I must admit that after downloading the guide to Huffington Post's participative "No Impact Week" experiment, my initial thought was one of dread. It seemed like participating was going to be a chore. But then I decided I was just being lazy and arrogant.
Are you feeling the same way?
What it boils down to is that while the guide wasn't intended to make me feel burdened, initially it did. It's not because what it asks me to do is challenging. It's because deep down I know that I can improve my efforts. Sure, much of the information inside the guide is not news to me. But it reminded me that I could do better to reduce my own impact.
I've lived in Peru with my family for the last few years. My primary job since we came has been as the primary caretaker of our daughter Coral. She was just four months old when we arrived and is now two years old.
So what's the relevance? In all honesty when it comes to doing the better thing for the environment, moving away from the U.S. and having a child has made me a little lazier, a little more prone to take the easy road.
I have had plenty of excuses for inaction: I'm a new dad, I'm living in a new country, maybe it's not safe to walk around, the circumstances are different here, doing something will take effort and might make me more tired than I already am, it's not part of the culture to do that here.
I've even found ways to compare our family to others in a way that perhaps isn't so positive. For instance, my family is the only one in our building that recycles. All it involves is putting a bag out on the street every Wednesday morning with our week's worth of bottles, milk boxes, and so on. Doing this made me feel good until now. After looking at the No Impact Week guide, I felt ashamed that this had become a sort of false crutch upon which I could hang my environmental credibility.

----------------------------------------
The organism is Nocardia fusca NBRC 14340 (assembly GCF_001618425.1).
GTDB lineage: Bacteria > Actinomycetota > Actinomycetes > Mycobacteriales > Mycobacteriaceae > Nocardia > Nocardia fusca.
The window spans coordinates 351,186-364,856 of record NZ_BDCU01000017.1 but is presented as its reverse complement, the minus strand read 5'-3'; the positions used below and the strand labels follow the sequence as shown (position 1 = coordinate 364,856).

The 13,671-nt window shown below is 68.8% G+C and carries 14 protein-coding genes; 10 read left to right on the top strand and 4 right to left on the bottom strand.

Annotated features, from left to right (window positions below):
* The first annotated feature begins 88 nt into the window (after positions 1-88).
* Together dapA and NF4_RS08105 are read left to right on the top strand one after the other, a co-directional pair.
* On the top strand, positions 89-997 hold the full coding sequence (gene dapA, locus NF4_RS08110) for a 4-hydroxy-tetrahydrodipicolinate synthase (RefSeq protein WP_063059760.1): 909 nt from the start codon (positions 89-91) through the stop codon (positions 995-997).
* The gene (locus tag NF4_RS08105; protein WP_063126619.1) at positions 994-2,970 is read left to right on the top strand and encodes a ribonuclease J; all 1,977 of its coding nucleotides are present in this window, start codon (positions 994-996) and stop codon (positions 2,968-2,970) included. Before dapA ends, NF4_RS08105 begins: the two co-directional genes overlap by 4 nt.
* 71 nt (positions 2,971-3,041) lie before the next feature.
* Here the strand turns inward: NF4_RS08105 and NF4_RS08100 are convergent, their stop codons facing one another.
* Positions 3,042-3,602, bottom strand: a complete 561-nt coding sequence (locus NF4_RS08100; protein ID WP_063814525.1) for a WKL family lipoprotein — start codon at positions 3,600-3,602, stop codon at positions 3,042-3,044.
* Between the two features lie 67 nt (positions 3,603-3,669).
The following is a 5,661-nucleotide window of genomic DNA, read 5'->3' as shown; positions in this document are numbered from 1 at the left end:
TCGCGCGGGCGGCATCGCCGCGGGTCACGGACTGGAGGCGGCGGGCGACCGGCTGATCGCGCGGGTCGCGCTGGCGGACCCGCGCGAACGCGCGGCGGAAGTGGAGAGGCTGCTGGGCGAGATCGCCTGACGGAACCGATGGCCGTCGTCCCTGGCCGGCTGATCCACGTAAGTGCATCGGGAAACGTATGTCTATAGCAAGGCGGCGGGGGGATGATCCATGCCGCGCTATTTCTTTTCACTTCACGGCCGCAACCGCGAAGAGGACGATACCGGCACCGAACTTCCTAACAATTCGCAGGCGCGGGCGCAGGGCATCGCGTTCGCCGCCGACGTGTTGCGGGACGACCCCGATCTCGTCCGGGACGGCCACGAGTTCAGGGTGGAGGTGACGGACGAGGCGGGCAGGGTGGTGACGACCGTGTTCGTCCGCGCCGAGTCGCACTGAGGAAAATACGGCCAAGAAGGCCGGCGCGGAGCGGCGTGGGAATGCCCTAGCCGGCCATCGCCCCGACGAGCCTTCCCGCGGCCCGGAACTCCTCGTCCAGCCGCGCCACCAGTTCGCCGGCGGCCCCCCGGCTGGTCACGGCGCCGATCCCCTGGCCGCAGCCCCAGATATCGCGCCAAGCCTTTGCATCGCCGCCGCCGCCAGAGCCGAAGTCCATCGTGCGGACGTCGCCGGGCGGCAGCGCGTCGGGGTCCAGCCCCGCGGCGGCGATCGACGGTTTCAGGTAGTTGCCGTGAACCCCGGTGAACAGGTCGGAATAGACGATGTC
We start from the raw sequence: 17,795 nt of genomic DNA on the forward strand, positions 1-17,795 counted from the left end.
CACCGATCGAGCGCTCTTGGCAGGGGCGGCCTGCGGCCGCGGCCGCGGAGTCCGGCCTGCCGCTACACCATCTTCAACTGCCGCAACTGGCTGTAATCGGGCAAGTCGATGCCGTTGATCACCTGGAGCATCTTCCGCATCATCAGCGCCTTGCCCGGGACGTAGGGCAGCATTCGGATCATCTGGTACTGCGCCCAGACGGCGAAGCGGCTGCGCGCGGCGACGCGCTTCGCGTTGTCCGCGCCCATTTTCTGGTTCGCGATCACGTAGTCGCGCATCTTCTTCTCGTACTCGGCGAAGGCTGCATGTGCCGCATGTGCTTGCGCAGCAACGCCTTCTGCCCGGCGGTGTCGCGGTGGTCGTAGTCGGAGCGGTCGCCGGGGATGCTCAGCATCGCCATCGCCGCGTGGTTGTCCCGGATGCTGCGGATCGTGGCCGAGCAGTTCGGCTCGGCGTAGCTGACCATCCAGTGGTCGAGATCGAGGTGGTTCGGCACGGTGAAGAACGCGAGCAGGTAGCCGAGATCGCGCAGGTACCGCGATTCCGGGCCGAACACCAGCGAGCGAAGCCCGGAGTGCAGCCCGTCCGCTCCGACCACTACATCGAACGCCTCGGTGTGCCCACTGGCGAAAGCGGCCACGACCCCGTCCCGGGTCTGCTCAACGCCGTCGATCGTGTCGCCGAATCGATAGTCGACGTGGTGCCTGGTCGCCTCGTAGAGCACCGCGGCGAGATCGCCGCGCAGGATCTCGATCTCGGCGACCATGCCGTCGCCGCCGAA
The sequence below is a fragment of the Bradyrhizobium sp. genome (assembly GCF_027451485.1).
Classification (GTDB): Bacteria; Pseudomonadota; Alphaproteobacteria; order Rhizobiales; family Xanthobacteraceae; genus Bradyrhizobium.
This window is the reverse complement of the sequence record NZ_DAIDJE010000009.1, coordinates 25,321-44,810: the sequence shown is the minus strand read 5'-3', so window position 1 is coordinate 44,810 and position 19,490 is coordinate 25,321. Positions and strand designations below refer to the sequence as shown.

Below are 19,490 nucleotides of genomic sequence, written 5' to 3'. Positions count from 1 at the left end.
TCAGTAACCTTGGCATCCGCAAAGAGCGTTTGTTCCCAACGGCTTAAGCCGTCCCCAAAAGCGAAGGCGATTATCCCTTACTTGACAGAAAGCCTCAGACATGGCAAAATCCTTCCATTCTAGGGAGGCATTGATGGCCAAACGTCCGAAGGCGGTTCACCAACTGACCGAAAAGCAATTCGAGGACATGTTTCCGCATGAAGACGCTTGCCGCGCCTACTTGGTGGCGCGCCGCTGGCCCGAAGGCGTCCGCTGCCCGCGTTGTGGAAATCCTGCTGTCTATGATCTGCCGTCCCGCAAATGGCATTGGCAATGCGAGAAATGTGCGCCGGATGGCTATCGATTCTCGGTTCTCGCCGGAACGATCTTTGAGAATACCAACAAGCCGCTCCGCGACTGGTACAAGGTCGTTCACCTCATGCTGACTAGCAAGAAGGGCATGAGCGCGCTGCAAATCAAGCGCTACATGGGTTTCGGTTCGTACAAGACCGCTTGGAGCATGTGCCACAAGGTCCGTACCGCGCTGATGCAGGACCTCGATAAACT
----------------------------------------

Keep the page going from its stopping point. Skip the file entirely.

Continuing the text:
As I already wrote, I know I can do better.
The guide has provided me with some ideas about how I can make some improvements to our daily routine that aren't really going to rock the boat -- but could indeed lead to significant improvements in my family's life.
For instance, before I had a driver's license in Peru, I went to a local park more often with my daughter. It's just a short walk away. Even though the weather has been crappy for the past few months in Lima (we are at the end of winter here), the car has just made it easier to go places where we don't really need to go. For instance, we now make a lot of inefficient trips to the grocery store. It's been bothering me that we are wasting so much time there.
I've also become chubby. My daughter's preschool is a 25 minute walk away, and I've been telling myself that I want to lose weight and get more exercise. But nonetheless, the car has won out, as well as my desire to have the maximum time I can to myself while my daughter is out of my hands (and most of it is spent on the energy-sucking computer).
So what I am saying is that perhaps No Impact Week is the kick in the butt I needed. My guess is that I'm among a large group people who do care about the Earth and the impact they make, but perhaps have also become lazy or willing to cut themselves too much slack as to how they are helping.
Returning to my premise, will living abroad in Peru make No Impact Week harder for me? I doubt it. If anything I bet it will make it easier.
I plan to check in a few more times and write about my experiences during the week. Whenever it is relevant, I will try to provide commentary about my environmental impact and if my attempts to improve it are influenced by cultural and logistical differences in Peru. I'm also going to do my best to be honest about both my successes and failures, and hopefully embrace the project with a sense of humor. I hope you do as well.
If you'd like more information about No Impact Week and want to join me and countless others in taking part, please click here.
To Sign Up For HuffPost's No Impact Week which starts October 18th, Click Here!